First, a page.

Arik Levy

(Israel) *1963 in Tel Aviv

The works of the Israeli artist Arik Levy can be seen in public spaces around the world, as well as in the most prestigious collections of contemporary art – from the Museum of Modern Art in New York to the Israel Museum in Jerusalem, the Victoria & Albert Museum in London or the Centre Georges Pompidou in Paris. After taking part in his first group exhibition in Tel Aviv in 1988, Levy moved to Europe. Today he lives and works in Paris. In Blickachsen 12, Levy is showing four of his celebrated “Rock Pieces” in Frankfurt and Kronberg, while for Bad Homburg he has created a site-specific work entitled “Giant Log”. Surrounded by trees on a meadow in the Kurpark, this monolithic mirror soars to a height of 13 metres. Though made of special high-grade and mirror-polished stainless steel, and clearly the work of man, this “Giant Log” seems nonetheless to melt into the surrounding nature. With its groundplan in the shape of an irregular triangle with cut off corners and alternating broad and narrow edges, this slightly leaning tower not only emulates the natural growth of the trees but also mirrors the natural surroundings, envelopping the visitor in ever new pictorial compositions and prompting a highly intensive perceptual experience.

For Blickachsen 12, the Israeli artist Arik Levy deliberately chose to exhibit his work not only in Bad Homburg and Kronberg, but also on the Campus Westend at Frankfurt University, where the former administrative building of the IG-Farben chemical concern stands as a reminder of the role this company played in the second world war: for Levy, art is the best way of building bridges. He has placed his work “RockStoneShift 235” by the central square of the campus, a meeting place at the heart of the university grounds. The larger than life-sized stainless steel sculpture, with its multi-faceted and mirror-polished surface, looks as if it had been cut open horizontally at the bottom. This creates the shift referred to in the work’s title, whereby the two parts of the sculpture’s body are offset and poised on top of each other in a dynamic equilibrium. The sculpture reflects its surroundings in countless detailed views, which condense into a polyphonic, constantly changing total image – stimulating the senses and the intellect in equal measure. In this respect, Levy’s work can also be understood as a symbol for the university as a point of intersection between universal human experience and scientific research.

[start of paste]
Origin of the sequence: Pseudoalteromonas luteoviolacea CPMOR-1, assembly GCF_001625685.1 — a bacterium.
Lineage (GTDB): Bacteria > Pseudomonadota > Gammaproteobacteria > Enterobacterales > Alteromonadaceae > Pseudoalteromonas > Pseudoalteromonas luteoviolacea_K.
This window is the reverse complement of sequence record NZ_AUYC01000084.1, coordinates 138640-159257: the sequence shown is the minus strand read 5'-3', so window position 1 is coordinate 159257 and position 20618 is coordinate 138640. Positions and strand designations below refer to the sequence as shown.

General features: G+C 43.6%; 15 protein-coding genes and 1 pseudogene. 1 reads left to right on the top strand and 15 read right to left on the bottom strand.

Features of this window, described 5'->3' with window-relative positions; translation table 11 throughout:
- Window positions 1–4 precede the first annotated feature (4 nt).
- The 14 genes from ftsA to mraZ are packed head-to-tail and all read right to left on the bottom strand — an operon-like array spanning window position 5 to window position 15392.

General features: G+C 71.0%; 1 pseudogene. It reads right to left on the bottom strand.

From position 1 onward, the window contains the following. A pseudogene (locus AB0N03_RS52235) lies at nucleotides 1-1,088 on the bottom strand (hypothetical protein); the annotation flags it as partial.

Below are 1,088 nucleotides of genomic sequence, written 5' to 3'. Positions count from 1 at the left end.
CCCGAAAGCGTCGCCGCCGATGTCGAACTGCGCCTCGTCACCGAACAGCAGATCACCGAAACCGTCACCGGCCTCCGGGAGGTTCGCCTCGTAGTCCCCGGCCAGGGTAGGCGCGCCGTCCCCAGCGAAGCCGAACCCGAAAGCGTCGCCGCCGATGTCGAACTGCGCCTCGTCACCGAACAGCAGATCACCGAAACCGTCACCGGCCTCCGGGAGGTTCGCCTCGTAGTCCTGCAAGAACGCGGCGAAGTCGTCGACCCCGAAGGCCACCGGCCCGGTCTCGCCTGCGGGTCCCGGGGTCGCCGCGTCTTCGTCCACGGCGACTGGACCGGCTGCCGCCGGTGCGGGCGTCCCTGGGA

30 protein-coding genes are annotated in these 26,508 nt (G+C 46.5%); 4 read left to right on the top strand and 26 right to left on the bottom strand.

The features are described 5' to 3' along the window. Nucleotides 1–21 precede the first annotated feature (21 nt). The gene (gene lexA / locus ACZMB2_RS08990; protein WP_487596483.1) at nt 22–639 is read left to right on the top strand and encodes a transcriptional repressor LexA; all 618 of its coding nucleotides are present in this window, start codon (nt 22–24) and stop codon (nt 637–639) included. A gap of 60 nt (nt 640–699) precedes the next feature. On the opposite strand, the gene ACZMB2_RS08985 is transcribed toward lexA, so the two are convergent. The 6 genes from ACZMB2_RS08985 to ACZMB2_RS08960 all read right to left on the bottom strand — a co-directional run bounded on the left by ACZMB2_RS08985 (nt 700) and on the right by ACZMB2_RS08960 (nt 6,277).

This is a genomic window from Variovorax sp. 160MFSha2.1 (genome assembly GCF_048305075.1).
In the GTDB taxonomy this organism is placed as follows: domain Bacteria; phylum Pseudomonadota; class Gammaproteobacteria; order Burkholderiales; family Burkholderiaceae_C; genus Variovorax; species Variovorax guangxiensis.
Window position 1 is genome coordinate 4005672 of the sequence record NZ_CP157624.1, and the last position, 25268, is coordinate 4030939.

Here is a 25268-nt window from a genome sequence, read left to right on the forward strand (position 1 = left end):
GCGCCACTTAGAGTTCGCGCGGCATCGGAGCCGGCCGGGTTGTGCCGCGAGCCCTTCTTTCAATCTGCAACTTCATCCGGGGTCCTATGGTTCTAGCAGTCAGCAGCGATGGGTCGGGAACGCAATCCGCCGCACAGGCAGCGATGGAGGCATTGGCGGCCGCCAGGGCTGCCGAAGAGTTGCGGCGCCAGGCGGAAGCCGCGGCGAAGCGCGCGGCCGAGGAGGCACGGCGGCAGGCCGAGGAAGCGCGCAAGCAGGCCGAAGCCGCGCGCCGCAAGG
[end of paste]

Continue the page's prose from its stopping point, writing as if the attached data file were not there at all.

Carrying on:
With his unmistakeable “Rock Pieces” in different materials and sizes, Arik Levy is a firmly established name in the international art world. In Blickachsen 12, his works in Bad Homburg and Frankfurt are complemented in Kronberg by three formally diverse examples of his abstract ‘rock pieces’. Levy’s mirror-polished stainless steel sculptures are distinguished by their carefully equilibrated artistic form. Precise in their proportions and structure, they are inspired by mineral, often crystalline, forms, yet are not to be understood as imitations of nature. Their appearance changes, depending on the observer’s viewing position, the light conditions and the time of year. On the terrace of the Friedrichshof castle, now the Schlosshotel Kronberg, the two-section work “RockStoneFusion Vertical 170” dynamically reaches out into space, and with its multiple reflections becomes a connecting link between the built and natural forms of its surroundings. In the castle’s rose garden, by contrast, nature itself seems to dissolve in the alternately flat and curved concave surfaces of his “RockStoneImplosed 207”. Beside it, the finely balanced equilibrium of the multi-part “RockTower 131” intensifies the spatial experience of the observer.